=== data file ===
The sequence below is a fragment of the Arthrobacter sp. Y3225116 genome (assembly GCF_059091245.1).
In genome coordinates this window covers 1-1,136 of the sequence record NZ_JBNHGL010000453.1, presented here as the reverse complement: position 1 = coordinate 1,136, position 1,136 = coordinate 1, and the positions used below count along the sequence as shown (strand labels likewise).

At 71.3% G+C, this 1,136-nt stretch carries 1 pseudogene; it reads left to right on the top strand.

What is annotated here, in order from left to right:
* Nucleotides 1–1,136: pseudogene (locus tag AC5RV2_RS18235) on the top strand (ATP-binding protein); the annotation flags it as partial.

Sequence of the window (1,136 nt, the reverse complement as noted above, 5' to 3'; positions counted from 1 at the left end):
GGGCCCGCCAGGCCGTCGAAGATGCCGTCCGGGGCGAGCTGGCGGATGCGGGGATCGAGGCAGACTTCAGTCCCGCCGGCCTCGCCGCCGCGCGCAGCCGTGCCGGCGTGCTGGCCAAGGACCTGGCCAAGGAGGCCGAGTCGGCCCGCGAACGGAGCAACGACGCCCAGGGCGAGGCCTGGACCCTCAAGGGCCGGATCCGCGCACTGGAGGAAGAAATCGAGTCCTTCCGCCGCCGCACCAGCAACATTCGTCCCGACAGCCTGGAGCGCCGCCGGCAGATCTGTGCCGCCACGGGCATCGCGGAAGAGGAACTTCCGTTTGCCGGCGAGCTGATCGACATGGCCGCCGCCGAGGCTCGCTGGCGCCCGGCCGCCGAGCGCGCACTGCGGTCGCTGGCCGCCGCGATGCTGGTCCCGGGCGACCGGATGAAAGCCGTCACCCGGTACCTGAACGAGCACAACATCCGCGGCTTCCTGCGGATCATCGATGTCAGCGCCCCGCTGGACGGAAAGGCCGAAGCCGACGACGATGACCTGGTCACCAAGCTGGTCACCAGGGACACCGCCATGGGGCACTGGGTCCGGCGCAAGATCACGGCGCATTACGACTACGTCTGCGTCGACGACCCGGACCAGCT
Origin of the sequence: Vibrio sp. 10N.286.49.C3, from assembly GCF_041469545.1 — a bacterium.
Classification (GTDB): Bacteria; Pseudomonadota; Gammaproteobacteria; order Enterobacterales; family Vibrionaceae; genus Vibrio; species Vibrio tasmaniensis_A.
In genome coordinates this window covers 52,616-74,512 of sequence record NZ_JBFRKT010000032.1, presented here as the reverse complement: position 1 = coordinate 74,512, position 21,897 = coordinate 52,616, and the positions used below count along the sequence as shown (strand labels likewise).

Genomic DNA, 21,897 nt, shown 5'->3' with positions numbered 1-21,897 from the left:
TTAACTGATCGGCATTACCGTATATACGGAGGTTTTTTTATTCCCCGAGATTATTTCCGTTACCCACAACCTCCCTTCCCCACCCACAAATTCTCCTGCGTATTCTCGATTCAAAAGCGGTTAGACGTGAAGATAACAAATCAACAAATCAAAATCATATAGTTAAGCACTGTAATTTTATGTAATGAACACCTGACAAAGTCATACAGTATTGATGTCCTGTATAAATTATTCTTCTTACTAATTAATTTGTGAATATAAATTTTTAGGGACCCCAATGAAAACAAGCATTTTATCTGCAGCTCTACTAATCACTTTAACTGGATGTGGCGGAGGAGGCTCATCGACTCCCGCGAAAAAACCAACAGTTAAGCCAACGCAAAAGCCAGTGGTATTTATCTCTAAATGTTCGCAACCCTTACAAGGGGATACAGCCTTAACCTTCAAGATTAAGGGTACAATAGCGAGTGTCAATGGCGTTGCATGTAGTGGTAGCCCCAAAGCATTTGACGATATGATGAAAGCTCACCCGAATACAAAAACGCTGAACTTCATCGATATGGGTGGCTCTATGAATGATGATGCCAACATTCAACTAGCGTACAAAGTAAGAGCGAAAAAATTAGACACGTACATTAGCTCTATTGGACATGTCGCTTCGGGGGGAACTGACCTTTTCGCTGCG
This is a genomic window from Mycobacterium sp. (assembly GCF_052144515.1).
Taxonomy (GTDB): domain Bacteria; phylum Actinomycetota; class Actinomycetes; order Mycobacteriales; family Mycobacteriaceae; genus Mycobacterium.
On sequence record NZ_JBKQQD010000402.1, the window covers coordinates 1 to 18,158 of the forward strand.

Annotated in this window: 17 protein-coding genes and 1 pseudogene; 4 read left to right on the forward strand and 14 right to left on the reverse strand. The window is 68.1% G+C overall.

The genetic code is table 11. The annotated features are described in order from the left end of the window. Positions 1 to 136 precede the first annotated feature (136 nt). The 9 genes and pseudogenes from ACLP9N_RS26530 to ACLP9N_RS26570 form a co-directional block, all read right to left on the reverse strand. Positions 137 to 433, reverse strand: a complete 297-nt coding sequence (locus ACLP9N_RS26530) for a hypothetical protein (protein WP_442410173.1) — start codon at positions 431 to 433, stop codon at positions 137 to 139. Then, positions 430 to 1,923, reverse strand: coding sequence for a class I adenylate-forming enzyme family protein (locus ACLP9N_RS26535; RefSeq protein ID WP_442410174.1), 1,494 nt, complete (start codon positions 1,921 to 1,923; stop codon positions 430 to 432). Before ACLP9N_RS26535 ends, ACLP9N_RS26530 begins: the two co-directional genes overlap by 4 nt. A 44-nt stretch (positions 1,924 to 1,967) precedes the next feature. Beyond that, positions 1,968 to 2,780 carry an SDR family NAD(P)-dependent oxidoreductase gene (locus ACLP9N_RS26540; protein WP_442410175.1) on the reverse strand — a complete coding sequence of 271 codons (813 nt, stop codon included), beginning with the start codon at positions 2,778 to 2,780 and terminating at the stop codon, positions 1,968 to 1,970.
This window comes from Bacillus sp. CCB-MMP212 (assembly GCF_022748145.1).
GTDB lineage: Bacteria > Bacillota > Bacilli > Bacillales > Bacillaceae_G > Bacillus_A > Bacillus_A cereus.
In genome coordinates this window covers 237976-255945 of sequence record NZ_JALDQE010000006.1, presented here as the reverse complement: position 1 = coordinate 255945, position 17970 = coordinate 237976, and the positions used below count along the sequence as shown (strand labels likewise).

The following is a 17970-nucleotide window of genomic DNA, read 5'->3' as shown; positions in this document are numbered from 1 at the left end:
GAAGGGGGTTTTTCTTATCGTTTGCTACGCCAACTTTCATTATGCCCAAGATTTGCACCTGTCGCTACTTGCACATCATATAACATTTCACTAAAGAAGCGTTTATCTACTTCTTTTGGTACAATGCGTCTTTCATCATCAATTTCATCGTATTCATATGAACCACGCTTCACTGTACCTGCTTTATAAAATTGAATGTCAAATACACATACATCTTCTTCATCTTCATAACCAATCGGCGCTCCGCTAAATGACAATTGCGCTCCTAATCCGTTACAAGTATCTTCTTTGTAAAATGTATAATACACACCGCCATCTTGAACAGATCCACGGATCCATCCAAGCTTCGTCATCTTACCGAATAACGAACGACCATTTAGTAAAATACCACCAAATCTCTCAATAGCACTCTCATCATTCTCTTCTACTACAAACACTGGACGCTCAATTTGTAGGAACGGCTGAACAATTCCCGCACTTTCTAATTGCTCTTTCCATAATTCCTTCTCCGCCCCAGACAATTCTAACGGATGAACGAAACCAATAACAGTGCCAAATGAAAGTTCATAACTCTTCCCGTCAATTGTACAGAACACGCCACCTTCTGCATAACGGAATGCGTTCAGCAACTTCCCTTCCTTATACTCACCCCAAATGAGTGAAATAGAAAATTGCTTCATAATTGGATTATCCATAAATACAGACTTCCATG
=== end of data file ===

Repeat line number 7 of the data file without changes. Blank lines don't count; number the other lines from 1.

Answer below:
GGGCCCGCCAGGCCGTCGAAGATGCCGTCCGGGGCGAGCTGGCGGATGCGGGGATCGAGGCAGACTTCAGTCCCGCCGGCCTCGCCGCCGCGCGCAGCCGTGCCGGCGTGCTGGCCAAGGACCTGGCCAAGGAGGCCGAGTCGGCCCGCGAACGGAGCAACGACGCCCAGGGCGAGGCCTGGACCCTCAAGGGCCGGATCCGCGCACTGGAGGAAGAAATCGAGTCCTTCCGCCGCCGCACCAGCAACATTCGTCCCGACAGCCTGGAGCGCCGCCGGCAGATCTGTGCCGCCACGGGCATCGCGGAAGAGGAACTTCCGTTTGCCGGCGAGCTGATCGACATGGCCGCCGCCGAGGCTCGCTGGCGCCCGGCCGCCGAGCGCGCACTGCGGTCGCTGGCCGCCGCGATGCTGGTCCCGGGCGACCGGATGAAAGCCGTCACCCGGTACCTGAACGAGCACAACATCCGCGGCTTCCTGCGGATCATCGATGTCAGCGCCCCGCTGGACGGAAAGGCCGAAGCCGACGACGATGACCTGGTCACCAAGCTGGTCACCAGGGACACCGCCATGGGGCACTGGGTCCGGCGCAAGATCACGGCGCATTACGACTACGTCTGCGTCGACGACCCGGACCAGCT